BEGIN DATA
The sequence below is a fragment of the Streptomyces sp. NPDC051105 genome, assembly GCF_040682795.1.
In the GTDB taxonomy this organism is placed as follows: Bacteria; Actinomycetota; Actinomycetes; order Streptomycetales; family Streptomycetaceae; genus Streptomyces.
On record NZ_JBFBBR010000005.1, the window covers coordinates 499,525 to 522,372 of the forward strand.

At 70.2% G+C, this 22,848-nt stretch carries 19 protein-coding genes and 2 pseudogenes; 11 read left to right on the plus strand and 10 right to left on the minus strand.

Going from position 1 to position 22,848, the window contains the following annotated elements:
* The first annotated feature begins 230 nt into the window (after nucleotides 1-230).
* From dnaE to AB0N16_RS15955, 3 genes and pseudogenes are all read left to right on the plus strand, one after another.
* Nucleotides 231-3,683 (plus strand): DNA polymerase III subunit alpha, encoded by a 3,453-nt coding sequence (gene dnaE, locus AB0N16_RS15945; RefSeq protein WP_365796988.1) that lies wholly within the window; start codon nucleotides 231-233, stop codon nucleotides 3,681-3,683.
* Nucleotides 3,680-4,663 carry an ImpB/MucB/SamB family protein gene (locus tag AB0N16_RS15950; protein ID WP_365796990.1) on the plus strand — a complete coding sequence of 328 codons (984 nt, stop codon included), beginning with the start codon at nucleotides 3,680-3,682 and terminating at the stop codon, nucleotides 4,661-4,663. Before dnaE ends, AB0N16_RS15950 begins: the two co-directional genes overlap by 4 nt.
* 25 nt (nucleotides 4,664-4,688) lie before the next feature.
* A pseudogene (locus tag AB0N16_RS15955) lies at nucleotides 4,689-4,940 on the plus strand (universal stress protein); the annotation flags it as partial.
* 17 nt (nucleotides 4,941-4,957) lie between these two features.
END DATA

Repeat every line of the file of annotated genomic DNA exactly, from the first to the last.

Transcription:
The sequence below is a fragment of the Streptomyces sp. NPDC051105 genome, assembly GCF_040682795.1.
In the GTDB taxonomy this organism is placed as follows: Bacteria; Actinomycetota; Actinomycetes; order Streptomycetales; family Streptomycetaceae; genus Streptomyces.
On record NZ_JBFBBR010000005.1, the window covers coordinates 499,525 to 522,372 of the forward strand.

At 70.2% G+C, this 22,848-nt stretch carries 19 protein-coding genes and 2 pseudogenes; 11 read left to right on the plus strand and 10 right to left on the minus strand.

Going from position 1 to position 22,848, the window contains the following annotated elements:
* The first annotated feature begins 230 nt into the window (after nucleotides 1-230).
* From dnaE to AB0N16_RS15955, 3 genes and pseudogenes are all read left to right on the plus strand, one after another.
* Nucleotides 231-3,683 (plus strand): DNA polymerase III subunit alpha, encoded by a 3,453-nt coding sequence (gene dnaE, locus AB0N16_RS15945; RefSeq protein WP_365796988.1) that lies wholly within the window; start codon nucleotides 231-233, stop codon nucleotides 3,681-3,683.
* Nucleotides 3,680-4,663 carry an ImpB/MucB/SamB family protein gene (locus tag AB0N16_RS15950; protein ID WP_365796990.1) on the plus strand — a complete coding sequence of 328 codons (984 nt, stop codon included), beginning with the start codon at nucleotides 3,680-3,682 and terminating at the stop codon, nucleotides 4,661-4,663. Before dnaE ends, AB0N16_RS15950 begins: the two co-directional genes overlap by 4 nt.
* 25 nt (nucleotides 4,664-4,688) lie before the next feature.
* A pseudogene (locus tag AB0N16_RS15955) lies at nucleotides 4,689-4,940 on the plus strand (universal stress protein); the annotation flags it as partial.
* 17 nt (nucleotides 4,941-4,957) lie between these two features.